Coyote Melon

Coyote Melon near entrance to Robert E. Ward Nature Preserve on Euclid Ave. in Fullerton on June 12, 2010 (Photo credit: Cindy Cotter)

An odd California native grows just inside the Euclid entrance to the Robert E. Ward Nature Preserve in Fullerton.  Right now, in June, it’s a large, sprawling vine with big yellow blossoms and small round melons that you might expect to find in a vegetable garden. Cucurbita foetidissima (coyote melon, coyote ear, buffalo gourd, stinking melon, calabazilla, or chilicote) looks like a melon plant, but it grows wild in dry land that would wither its cultivated relatives.

Cucurbita foetidissima is sometimes called "coyote ear" because of the shape of the leaves. (Photo credit: Cindy Cotter)

According to James Cunkle of the White Mountain Archeological Center, It was cultivated thousands of years ago. The seeds are nutritious, but Cunkle lists several other possible uses for the fruit: The flesh makes a laundry whitener, the juice was used to wean babies (Cunkle says, “This stuff could discourage anyone from anything”), and the dried gourds can be used as containers and rattles. The flesh also has medicinal uses.

In June the plant is still in flower, with fruits just beginning to form. (Photo credit: Cindy Cotter)

There are several references in scholarly journals from the seventies and eighties to research on new uses for the plant as a feed crop for animals or as a source of oil that could be used as fuel, the primary advantage of the plant being its suitability in dry climates.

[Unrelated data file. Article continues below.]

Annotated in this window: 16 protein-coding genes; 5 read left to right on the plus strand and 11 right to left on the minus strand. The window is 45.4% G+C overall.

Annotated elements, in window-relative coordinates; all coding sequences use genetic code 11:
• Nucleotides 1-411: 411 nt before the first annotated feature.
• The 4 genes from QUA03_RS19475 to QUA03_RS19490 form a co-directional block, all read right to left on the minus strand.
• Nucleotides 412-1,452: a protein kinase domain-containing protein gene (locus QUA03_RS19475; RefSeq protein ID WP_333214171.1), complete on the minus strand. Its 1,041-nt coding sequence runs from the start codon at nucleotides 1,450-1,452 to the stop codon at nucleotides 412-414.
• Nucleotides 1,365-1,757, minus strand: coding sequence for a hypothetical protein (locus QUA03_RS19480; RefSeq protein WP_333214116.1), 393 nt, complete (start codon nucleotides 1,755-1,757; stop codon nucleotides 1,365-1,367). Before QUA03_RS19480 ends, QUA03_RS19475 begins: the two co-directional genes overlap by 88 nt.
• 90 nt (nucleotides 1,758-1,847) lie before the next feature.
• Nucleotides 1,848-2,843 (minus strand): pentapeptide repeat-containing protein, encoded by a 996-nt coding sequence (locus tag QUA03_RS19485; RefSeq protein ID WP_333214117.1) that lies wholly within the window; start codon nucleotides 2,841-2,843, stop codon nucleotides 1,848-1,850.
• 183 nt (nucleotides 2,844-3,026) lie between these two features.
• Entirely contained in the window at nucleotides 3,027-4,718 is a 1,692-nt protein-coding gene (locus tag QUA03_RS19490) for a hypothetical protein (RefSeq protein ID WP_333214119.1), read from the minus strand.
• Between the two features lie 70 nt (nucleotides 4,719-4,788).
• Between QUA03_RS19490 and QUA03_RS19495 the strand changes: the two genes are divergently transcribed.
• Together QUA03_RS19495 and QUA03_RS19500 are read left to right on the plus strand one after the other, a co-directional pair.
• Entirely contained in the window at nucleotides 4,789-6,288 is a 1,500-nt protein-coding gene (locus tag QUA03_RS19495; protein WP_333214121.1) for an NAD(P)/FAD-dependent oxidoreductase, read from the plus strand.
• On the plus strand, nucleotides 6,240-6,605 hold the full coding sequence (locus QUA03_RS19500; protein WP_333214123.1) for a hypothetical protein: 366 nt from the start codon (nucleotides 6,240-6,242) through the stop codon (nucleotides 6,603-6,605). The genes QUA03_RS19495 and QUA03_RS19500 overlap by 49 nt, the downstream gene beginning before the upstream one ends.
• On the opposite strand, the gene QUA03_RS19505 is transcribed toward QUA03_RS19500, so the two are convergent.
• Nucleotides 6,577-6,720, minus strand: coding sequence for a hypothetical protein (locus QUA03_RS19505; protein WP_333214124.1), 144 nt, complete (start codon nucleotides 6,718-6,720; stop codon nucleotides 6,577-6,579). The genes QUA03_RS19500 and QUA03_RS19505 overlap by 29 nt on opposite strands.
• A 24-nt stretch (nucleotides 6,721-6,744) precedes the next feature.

Today the gourds are used as a medium for decoration. They can be displayed as-is or painted, carved or etched. One town in Arizona holds a coyote melon festival every fall, and the plant has inspired at least one song.

They’re for sale online at the Las Pilitas Nursery, but beware! They’re called “foetidissima” for a reason — they smell like sweaty armpits!

If you prefer, you can just visit the plant here:

Here’s what the entrance to the preserve looks like:

This is the entrance to the Robert E. Ward Nature Preserve from Euclid in Fullerton. The coyote melon is straight ahead, to the right of the pile of dirt, in front of the small elderberry tree. (Photo taken July 4, 2009, by Cindy Cotter)

Coyote melon links:

The Ancient Gift of Gourds, an excellent article by writer Jan Cleere

Nature writer Chris Clark gives a hypothesized history of the evolution of squashes in America from natives like the Cucurbita foetidissima:
What’s Owed to Those Who Have Gone Before.

Scholarly suggestions for possible uses:
Potential commercial source of oil
Diesel fuel and feedstock
Cow-feed and oil source

Click the photo to see more decorated coyote gourds:

Painted coyote gourd by Luna Rivera (click photo to see more of her work)



Filed under Flora and Fauna

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